A pixel artist's bestest best friend
If you were given a box of 100 crayons and asked to color a picture of a hand, you would probably pick only one color out of the box, peach or maybe a brown, and hastily fill in the lines. But that hand would look flat, lifeless. Perhaps you take out a second color, darker than the first, and add a little bit of shading to the hand to give it some shape. It looks a little better now, but no one would ever comment on how life-like your two-color hand looks -- And not just because you are using crayons!
In real life, you come in contact with millions, even billions, of colors in a day. You probably never take notice or stop to think about it. But look at your hand on the mouse right now -- More than likely, there are a hundred different shades of tan or brown, blues, greys, reds, pinks, even purples, when you look closely enough. No object, even what seems to be a perfectly blank piece of white paper, ever contains only one shade.
Most modern computer monitors are now able to display millions of colors and shades, plenty enough to fool the eye into seeing photographs displayed digitally as realistic. But if you are a furcadian pixel artist doing remappable ports, you don't get the benefit of those millions of colors. In any given category - fur, markings, clothing - you are given only nine shades to work with. This is big trouble for any artist attempting to create subtle shading. As you know, an abrupt transition between light and dark will almost always be perceived by the eye as a sharp angle, the division between two planes, like the top and side of a box. This can be particularly distressing while shading things like faces, which, for the most part, are very gently sloping surfaces with only a very few sharp divisions between light and dark - for instance, if the person has high cheek bones or deep set eyes.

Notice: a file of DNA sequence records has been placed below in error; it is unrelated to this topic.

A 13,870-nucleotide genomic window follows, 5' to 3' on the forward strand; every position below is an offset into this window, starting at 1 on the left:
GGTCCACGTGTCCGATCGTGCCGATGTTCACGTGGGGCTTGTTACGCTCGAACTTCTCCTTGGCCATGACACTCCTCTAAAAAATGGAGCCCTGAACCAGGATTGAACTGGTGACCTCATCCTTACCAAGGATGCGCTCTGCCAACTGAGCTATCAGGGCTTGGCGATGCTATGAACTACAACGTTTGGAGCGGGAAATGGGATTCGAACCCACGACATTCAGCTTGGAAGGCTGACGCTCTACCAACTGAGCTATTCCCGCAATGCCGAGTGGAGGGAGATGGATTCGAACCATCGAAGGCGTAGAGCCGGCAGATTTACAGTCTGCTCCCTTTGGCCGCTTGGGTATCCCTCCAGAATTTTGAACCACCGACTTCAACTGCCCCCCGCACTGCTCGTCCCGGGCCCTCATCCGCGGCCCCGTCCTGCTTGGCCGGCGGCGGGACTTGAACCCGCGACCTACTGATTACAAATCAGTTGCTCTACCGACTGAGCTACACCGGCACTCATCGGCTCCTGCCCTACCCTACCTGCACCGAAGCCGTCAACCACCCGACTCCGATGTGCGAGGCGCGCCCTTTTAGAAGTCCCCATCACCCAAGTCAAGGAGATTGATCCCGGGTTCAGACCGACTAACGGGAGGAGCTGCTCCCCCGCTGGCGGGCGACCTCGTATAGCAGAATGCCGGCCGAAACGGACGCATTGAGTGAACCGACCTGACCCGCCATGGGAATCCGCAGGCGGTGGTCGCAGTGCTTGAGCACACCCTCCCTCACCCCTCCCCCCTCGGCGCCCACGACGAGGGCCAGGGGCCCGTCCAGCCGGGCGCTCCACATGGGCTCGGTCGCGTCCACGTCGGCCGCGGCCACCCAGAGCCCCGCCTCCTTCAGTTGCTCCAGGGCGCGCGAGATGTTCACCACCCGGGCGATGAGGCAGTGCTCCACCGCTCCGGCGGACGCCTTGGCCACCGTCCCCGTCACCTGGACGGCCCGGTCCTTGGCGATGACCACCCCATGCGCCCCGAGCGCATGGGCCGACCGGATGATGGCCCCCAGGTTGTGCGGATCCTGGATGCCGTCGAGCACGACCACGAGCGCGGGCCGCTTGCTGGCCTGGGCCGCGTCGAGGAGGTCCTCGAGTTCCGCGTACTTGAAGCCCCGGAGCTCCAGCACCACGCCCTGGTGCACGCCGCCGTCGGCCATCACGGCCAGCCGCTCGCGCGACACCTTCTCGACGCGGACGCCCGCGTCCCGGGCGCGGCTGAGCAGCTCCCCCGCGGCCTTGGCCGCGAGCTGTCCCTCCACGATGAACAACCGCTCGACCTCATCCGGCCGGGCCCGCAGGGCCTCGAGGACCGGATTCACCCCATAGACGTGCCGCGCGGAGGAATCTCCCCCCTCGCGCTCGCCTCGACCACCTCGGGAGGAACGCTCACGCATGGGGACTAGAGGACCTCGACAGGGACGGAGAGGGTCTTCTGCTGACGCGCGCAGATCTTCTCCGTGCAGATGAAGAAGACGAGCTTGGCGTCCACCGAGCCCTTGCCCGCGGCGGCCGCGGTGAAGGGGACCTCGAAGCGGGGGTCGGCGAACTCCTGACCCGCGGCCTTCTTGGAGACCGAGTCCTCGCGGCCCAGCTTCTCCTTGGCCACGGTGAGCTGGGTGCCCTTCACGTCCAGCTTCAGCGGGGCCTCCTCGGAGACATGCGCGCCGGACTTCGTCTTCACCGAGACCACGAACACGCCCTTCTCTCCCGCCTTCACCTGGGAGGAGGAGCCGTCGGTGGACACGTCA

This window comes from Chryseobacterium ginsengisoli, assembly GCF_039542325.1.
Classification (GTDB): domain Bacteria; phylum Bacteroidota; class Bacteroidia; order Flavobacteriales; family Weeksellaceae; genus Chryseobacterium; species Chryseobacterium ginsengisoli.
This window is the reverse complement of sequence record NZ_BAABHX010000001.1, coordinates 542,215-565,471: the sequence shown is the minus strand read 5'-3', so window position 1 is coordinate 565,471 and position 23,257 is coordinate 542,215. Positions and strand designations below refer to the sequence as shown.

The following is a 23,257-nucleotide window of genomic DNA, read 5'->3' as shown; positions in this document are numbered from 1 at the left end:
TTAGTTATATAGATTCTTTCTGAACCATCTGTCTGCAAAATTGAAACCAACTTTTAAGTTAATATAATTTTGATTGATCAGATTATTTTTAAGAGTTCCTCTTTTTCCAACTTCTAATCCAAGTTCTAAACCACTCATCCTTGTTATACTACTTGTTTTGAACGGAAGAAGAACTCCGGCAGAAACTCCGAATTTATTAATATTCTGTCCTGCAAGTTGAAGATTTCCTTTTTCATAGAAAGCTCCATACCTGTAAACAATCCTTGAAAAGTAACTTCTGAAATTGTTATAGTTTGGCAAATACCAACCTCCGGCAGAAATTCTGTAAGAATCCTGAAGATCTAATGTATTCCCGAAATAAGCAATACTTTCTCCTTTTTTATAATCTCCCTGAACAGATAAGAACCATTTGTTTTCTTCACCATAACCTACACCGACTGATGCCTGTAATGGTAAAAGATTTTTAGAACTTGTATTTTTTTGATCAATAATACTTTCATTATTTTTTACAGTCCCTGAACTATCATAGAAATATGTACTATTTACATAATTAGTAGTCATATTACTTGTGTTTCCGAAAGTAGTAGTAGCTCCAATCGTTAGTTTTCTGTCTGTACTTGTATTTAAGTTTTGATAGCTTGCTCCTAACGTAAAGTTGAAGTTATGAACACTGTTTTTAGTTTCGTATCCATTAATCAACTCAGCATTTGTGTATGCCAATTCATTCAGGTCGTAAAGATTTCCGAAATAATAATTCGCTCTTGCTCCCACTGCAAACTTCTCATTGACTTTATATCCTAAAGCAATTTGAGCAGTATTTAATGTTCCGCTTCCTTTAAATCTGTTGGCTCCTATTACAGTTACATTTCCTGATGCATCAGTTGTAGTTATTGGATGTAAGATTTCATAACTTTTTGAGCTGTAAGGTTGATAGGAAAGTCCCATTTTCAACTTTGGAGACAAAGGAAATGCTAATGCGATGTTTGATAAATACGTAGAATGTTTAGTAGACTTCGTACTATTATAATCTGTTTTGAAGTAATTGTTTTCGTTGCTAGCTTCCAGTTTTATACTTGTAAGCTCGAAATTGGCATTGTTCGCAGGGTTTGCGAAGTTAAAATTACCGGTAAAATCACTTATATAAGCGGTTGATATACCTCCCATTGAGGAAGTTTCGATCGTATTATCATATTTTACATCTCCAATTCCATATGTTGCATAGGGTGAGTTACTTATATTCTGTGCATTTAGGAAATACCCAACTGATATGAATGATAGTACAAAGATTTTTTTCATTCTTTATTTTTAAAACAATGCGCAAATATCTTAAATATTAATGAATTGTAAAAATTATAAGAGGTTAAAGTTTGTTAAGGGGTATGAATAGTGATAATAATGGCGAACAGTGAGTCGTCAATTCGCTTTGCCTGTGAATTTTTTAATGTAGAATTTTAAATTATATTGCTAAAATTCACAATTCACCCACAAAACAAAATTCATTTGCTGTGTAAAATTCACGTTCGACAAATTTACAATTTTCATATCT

|Thousands of shades||Nine shades|
Look at the two pictures above. On the left is a black and white photograph that has thousands of shades of grey in it. Things are smooth, the texture of the fur is soft. On the right is the same photograph, compressed into only nine shades. It's okay. You can still tell what everything is. But things look much rougher. It's not nearly as sensitive a rendering as the first image. As an artist, except in certain stylized cases, you probably want to be able to produce renderings more like the first image. Sensitive and subtle.
So what can you do? Many artists turn to cel-shading. This is one of the most common digital shading techniques, when a mid-tone is applied between a lighter and darker color to help ease the eye's transition between them, making their progression look smoother. But this can be difficult when you are working with only 9 shades. You may find yourself quickly running out of mid-tones.
When working with such a limited palette, every pixel artist should know something about dithering. A dither is a pattern using two colors, to create the illusion that there are more. Dithering is never random. Don't be tempted to use an "air brush" tool that will fling random pixels around. There are no shortcuts. A good dither must be patterned or it will turn into nothing more than a distraction.